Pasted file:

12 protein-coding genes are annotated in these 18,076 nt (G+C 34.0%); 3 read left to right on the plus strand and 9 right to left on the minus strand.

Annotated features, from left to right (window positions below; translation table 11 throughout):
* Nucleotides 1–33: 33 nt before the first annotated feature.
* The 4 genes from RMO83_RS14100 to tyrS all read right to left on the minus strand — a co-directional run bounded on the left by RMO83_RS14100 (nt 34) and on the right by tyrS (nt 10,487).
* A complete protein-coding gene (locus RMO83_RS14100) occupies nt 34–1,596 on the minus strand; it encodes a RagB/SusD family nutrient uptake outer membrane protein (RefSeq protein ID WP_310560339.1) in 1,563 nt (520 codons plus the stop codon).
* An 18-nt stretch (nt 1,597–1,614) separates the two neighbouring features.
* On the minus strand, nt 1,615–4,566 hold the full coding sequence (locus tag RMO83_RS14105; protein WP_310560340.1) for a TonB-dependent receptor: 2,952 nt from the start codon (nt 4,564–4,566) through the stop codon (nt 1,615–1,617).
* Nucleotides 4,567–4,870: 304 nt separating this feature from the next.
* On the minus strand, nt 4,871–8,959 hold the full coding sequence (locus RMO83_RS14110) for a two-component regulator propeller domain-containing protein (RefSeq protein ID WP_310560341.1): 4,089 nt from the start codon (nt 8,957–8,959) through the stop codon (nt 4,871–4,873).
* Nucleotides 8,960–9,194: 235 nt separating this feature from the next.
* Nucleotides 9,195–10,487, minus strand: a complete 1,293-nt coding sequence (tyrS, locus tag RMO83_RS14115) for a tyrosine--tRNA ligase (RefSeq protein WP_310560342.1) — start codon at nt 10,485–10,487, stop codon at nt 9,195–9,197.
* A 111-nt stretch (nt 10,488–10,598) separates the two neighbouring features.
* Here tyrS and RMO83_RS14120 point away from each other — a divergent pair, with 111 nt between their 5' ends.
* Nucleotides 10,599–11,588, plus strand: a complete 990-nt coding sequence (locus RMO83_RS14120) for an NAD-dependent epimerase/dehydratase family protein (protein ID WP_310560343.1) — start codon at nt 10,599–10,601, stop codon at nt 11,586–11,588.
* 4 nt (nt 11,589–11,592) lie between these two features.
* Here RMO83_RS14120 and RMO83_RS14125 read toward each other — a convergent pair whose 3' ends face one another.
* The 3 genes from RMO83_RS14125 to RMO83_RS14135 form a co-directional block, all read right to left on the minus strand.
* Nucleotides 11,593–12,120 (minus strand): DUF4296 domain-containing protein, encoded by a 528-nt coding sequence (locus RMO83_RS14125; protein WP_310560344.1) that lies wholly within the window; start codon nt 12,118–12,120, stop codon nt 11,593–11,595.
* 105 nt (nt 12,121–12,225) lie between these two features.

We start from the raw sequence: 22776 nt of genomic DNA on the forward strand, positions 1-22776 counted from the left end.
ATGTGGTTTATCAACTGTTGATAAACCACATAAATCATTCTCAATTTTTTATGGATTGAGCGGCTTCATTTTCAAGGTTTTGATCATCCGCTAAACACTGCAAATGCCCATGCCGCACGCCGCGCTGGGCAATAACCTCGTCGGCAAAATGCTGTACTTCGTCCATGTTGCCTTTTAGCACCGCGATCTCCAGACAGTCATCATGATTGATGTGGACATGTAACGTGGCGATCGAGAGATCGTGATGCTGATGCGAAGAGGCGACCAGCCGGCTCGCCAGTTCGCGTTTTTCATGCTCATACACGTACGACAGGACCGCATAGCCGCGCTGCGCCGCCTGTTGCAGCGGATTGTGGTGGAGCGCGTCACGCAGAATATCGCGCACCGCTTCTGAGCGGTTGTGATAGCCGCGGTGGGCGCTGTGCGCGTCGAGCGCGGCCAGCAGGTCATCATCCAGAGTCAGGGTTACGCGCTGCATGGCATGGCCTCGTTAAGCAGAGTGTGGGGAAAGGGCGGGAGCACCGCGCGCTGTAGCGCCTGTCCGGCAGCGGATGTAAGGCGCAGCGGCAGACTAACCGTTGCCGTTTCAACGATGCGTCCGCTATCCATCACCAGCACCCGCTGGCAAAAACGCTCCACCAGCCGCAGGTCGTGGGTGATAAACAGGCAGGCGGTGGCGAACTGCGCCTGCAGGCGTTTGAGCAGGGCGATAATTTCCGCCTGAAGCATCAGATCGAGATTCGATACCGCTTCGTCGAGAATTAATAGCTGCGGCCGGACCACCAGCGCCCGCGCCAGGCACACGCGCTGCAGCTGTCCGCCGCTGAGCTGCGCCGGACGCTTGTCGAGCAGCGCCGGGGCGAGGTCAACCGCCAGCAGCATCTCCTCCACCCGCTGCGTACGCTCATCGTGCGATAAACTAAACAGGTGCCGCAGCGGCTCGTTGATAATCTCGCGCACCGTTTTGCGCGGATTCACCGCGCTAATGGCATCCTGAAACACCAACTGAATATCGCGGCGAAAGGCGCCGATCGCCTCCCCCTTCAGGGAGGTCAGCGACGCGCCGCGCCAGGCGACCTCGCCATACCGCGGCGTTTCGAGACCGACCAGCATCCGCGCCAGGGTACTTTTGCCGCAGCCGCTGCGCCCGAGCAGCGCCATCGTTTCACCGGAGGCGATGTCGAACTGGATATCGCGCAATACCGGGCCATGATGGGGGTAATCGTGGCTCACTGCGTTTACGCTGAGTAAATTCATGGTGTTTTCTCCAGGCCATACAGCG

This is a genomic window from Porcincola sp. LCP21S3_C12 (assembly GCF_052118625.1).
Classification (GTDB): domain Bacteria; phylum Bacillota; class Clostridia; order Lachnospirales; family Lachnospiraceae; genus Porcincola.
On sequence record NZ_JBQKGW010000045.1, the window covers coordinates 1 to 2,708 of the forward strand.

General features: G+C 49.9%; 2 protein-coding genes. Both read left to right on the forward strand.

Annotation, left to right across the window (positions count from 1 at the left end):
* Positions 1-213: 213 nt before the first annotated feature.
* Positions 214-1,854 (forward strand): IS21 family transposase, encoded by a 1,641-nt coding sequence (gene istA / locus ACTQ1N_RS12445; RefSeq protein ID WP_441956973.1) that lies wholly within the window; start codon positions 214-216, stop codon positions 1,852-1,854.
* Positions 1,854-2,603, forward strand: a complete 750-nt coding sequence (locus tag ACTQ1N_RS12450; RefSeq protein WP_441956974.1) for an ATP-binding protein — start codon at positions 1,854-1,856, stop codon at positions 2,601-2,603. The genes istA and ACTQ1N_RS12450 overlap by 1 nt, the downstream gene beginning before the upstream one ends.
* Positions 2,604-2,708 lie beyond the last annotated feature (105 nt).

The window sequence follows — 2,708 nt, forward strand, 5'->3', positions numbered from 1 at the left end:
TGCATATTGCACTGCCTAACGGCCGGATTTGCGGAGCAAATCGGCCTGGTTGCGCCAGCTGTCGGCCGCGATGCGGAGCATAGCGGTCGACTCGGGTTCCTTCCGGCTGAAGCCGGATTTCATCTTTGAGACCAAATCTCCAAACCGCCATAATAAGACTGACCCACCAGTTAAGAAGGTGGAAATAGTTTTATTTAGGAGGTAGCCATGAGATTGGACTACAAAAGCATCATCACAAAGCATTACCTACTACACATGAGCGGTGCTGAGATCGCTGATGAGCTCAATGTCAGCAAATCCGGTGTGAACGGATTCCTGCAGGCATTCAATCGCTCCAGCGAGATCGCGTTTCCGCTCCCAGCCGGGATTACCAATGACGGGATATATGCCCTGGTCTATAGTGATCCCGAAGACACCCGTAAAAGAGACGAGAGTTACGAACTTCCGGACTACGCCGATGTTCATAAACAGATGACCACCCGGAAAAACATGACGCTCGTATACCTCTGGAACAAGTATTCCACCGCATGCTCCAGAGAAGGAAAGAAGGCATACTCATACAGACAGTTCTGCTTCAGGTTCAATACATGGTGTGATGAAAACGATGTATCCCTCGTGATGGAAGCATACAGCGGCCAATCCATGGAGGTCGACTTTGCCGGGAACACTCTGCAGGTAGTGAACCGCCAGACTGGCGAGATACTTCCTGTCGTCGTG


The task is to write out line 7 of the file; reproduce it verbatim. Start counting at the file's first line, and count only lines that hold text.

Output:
* On the minus strand, nt 1,615–4,566 hold the full coding sequence (locus tag RMO83_RS14105; protein WP_310560340.1) for a TonB-dependent receptor: 2,952 nt from the start codon (nt 4,564–4,566) through the stop codon (nt 1,615–1,617).